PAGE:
FIESTA EATS: Fiesta snuck up and hit me with a raging appetite for Mexican food. My taste buds are tingling as if I’d swallowed a dose of hot green salsa.
After all these years (since 1960), I still look forward to Fiesta eating. Heck, this one week a year is no time to fret about calories, spicy food, and the horrors of red meat. I’m in a taco state of mind.
Most expensive eats in the most romantic (but costly) ambiance can be found at today’s (Thu., Aug. 2) oddly titled Celebración de los Dignatarios. You nibble appetizers from area restaurants, sip vino from local wineries, and chat up any dignatarios you can find, or even a político. It takes place up on the hill at the Santa Barbara Zoo (500 Niños Dr.), 5-10 p.m. ($85 in advance or $100 at the gate).
For the rest of us, there’s affordable munching alfresco at Fiesta’s two food-booth mercados, at De la Guerra Plaza downtown and on the Northside at MacKenzie Park. Proceeds go to nonprofits and churches.
And yes, goat tacos will again be on the menu at De la Guerra, at the El Zarape booth. It’s a tangy treat for those who’ve never gone in for adventurous dining (tastes a lot like beef, actually). Pork tacos, too. Wash it down with sandía (that’s watermelon juice).
Another of my De la Guerra favorites: the carnitas tacos at the Old Spanish Days booth. There’s always a line. Is Fiesta going gourmet, or is it because of my bad memory that for the first time I’m seeing hot dogs wrapped in bacon all over the place, like at Tinker’s?
In the past, I’ve had a hard time finding a good tamale during Fiesta. These days I can. I’m definitely going to try La Bella Rosa Bakery’s tamales, along with the sweet flan dessert and the traditional horchata drink I wait all year for.
A must are the Vietnam Veterans’ pulled pork sandwiches, along with sweet potato fries. For your normal, everyday, traditional juicy beef taco, you can always rely on the loud, fun guys at the Special Olympics booth.
And yep, there are lots of good ol’ cheese enchiladas for me to taste at Semana Nautica, with traditional drinks horchata, tamarind, and jamaica. United Latin American Pentecostal Church has whomped up a great menu: cheese and chicken enchiladas, shredded beef tacos, and rice.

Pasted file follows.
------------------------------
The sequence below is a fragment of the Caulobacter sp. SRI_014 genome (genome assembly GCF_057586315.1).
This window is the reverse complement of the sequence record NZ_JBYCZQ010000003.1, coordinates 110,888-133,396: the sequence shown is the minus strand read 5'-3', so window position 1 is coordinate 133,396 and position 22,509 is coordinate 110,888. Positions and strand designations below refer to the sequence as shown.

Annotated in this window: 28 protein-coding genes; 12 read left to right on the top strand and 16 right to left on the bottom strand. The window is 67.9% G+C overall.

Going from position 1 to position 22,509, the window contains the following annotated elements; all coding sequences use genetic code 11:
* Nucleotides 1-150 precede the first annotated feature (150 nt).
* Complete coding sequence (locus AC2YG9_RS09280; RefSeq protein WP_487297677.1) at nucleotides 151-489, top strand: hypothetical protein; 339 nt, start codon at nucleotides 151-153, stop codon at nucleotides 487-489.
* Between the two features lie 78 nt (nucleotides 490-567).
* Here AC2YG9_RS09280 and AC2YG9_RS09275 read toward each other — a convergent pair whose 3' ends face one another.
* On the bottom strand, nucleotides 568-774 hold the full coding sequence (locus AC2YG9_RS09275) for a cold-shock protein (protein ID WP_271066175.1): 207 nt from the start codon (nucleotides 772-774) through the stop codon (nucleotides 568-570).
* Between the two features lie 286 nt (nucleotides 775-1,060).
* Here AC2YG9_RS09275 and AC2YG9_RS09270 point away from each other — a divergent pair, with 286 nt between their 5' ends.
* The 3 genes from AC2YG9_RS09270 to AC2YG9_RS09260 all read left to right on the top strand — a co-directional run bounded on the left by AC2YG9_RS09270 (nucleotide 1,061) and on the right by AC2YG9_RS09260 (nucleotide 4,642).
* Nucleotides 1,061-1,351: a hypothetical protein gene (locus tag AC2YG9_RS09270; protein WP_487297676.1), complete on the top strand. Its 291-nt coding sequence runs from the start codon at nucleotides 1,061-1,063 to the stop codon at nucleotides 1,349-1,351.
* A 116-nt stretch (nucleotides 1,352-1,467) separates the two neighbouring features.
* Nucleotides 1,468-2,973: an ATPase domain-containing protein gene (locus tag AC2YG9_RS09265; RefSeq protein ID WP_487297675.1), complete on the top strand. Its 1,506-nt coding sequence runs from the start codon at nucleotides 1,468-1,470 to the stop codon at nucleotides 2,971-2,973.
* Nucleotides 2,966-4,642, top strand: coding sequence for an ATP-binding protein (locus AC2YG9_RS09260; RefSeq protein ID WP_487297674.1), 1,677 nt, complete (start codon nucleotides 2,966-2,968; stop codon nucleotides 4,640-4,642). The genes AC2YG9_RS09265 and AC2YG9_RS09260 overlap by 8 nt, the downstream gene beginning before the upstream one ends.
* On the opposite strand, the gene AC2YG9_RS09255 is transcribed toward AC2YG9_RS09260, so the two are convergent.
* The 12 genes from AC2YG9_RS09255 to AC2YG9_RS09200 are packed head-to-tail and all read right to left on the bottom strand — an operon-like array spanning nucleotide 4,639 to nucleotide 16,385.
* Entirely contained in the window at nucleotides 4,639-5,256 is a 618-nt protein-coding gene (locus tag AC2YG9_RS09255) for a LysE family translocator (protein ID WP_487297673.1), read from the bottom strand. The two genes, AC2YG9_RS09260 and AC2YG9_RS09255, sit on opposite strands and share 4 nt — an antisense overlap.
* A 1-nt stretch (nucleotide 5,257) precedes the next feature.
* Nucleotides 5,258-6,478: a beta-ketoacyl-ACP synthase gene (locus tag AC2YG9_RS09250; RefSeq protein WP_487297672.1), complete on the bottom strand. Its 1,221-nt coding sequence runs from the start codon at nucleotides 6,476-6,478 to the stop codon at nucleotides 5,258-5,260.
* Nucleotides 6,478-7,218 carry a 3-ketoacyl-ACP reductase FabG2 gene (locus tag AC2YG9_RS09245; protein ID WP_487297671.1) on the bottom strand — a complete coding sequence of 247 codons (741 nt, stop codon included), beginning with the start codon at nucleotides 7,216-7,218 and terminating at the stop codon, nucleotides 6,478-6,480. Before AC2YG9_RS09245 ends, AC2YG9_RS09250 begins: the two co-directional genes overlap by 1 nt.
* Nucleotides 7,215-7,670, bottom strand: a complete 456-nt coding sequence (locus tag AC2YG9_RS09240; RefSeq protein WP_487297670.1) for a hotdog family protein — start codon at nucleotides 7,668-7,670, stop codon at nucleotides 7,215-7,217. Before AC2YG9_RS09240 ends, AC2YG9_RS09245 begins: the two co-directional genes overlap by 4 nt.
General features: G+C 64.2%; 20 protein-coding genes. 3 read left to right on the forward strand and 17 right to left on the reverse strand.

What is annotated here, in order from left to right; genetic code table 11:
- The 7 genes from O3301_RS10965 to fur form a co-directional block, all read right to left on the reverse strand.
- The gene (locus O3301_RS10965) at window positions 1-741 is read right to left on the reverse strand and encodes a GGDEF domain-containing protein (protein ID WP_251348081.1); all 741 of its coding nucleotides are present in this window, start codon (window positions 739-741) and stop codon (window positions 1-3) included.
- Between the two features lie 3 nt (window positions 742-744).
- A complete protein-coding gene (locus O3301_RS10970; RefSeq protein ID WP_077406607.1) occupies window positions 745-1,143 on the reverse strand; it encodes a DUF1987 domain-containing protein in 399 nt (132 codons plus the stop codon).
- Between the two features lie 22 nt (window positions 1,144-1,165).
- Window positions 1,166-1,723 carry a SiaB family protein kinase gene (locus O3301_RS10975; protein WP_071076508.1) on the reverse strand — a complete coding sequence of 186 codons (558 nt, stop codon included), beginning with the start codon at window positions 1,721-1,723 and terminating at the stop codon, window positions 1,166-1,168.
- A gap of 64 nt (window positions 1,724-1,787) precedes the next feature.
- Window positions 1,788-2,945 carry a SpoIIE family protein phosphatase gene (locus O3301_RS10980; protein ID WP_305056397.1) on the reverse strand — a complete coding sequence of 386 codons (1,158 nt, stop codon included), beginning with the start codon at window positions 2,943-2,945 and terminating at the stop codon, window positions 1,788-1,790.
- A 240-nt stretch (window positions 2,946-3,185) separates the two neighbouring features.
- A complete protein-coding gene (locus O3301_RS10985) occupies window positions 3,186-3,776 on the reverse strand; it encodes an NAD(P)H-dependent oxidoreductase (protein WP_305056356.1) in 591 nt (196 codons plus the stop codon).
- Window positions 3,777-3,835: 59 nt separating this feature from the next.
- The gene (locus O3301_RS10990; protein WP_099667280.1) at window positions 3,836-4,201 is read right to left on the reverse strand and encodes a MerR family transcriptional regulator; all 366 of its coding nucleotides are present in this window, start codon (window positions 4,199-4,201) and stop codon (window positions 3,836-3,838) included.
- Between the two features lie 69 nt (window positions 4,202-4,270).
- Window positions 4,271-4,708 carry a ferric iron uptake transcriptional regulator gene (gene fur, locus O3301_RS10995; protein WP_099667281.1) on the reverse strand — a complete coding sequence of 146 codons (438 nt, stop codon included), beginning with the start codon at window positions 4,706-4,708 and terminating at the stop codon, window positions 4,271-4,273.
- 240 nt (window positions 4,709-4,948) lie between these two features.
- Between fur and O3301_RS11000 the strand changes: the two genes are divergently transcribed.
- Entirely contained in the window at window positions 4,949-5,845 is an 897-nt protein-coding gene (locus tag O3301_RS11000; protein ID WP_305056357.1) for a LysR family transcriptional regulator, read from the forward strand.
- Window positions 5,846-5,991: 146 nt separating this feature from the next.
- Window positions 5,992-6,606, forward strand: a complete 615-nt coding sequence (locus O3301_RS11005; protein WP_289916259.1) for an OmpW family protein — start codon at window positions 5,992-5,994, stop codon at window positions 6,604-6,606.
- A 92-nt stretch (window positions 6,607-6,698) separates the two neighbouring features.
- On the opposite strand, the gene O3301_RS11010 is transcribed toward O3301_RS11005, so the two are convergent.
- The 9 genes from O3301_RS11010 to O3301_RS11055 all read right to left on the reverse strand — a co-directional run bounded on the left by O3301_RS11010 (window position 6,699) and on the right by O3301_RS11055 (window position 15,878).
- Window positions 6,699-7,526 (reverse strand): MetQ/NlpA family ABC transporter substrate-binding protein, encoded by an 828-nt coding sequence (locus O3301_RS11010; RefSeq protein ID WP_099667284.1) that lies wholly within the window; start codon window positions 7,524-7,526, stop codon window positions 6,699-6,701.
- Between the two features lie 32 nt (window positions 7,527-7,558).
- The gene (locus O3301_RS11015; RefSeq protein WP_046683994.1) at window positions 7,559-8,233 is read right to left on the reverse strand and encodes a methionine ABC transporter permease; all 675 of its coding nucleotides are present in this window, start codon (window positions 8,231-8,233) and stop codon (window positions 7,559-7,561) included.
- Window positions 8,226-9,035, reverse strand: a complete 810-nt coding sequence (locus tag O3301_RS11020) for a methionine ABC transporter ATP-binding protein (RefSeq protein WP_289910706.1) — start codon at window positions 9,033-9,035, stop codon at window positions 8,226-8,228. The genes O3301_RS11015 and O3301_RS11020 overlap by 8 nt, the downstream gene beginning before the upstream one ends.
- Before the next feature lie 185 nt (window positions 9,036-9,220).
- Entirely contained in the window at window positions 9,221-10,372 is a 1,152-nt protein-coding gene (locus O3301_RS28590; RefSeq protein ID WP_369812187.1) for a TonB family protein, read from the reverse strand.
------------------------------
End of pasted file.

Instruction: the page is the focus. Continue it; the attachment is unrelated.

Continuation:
There’s much, much more at De la Guerra, including the local commercial fishers’ fish tacos, seaweed (yes) salad, ceviche, and shark jerky.
Over at the Northside mercado, the Apostolic Assembly Church seems to have the biggest menu: chicken and pork tamales, chicken and cheese enchiladas, rice and beans, horchata and pink lemonade.
And those great fire-eaters from the City of Santa Barbara Fire Department have come up with cheese enchiladas, guacamole, and chips. Muscle Beach Café is also forking over bacon-wrapped hot dogs, as well as “gourmet sausage.” What’s more American than summertime corn on the cob from Boy Scout Troop 1 (along with de rigueur chicken and cheese burritos)?
Santa Barbara High Dons will benefit from sales at the El Sitio booth at MacKenzie, where sopa (chicken soup) and tacos are on the menu.
Fiesta wouldn’t be Fiesta without tri-tip sandwiches and watermelon juice from the ySTRIVE for Youth folks. CALM (Child Abuse Listening & Mediation) is serving up strawberry brownies (what?), strawberry shortcake, smoothies, and chocolate-dipped (yes) strawberries.
For many, the most authentic Fiesta food is found at Our Lady of Guadalupe Church (227 N. Nopal St.) Friday-Sunday, 11 a.m. - 9 p.m. On Saturday, August 4, everyone will head for the Kiwanis Pancake Breakfast at Alameda Park, now in its 61st year. Políticos and those dignatarios will be flipping flapjacks, 7 a.m. - noon.
POSTMORTEM: Out at the Circle Bar B Ranch Dinner Theatre, the stage fare tends toward the amusing, even the silly. But the current play, Postmortem, is an adventure in fright night: murder, a scary séance, gunshots, and, at the end, whodunit. Fine acting all around, including UCSB’s Emily Parsons.
LEGALLY BLONDE: Loved the movie? You’ll really love the musical. I was a bit dubious going into PCPA Theaterfest’s production at Solvang’s Festival Theater, fearing an overdose of pink. But I was won over by an exuberant performance by Jessica Crouch, who made me forget Reese whatzername.
FIESTA, 1964: James Savage mailed me a photo of the time News-Press photog Ray Borges and I covered the parade on roller skates. The California Publisher article quoted me as saying: “My four kids tore out into the street to greet me when I came rolling along.”